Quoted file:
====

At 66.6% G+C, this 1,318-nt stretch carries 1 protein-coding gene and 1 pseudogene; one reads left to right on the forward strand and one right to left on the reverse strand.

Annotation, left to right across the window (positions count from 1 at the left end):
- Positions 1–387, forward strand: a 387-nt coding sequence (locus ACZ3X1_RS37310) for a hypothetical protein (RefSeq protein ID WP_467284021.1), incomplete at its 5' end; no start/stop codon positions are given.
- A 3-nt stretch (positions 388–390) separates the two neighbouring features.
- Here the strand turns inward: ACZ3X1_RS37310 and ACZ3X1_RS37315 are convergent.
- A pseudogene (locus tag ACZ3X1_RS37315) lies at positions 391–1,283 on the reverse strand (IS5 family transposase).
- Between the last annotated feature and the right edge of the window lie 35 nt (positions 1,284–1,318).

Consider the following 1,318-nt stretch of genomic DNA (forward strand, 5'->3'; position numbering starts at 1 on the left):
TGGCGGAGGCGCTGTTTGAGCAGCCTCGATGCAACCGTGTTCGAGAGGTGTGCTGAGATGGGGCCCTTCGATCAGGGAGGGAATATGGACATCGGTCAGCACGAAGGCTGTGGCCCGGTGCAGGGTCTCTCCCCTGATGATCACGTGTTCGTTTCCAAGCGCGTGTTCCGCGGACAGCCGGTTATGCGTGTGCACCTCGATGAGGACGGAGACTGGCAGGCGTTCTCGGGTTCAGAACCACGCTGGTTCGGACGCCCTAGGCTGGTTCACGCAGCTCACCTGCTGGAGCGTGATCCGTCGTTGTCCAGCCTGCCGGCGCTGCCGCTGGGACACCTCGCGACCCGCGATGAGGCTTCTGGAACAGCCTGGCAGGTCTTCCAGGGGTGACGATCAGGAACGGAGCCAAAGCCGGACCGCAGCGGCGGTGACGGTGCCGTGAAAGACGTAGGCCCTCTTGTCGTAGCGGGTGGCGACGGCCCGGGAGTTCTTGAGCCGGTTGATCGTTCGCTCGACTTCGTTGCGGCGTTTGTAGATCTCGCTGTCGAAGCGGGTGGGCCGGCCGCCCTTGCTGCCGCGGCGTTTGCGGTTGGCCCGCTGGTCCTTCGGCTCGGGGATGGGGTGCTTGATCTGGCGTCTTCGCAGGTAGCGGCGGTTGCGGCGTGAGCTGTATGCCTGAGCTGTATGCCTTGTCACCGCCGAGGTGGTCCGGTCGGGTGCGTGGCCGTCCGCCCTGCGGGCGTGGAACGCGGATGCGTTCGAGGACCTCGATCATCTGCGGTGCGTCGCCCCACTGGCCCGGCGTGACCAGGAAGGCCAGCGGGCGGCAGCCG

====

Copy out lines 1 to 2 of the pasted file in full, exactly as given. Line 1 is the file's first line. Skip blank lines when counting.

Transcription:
At 66.6% G+C, this 1,318-nt stretch carries 1 protein-coding gene and 1 pseudogene; one reads left to right on the forward strand and one right to left on the reverse strand.

Annotation, left to right across the window (positions count from 1 at the left end):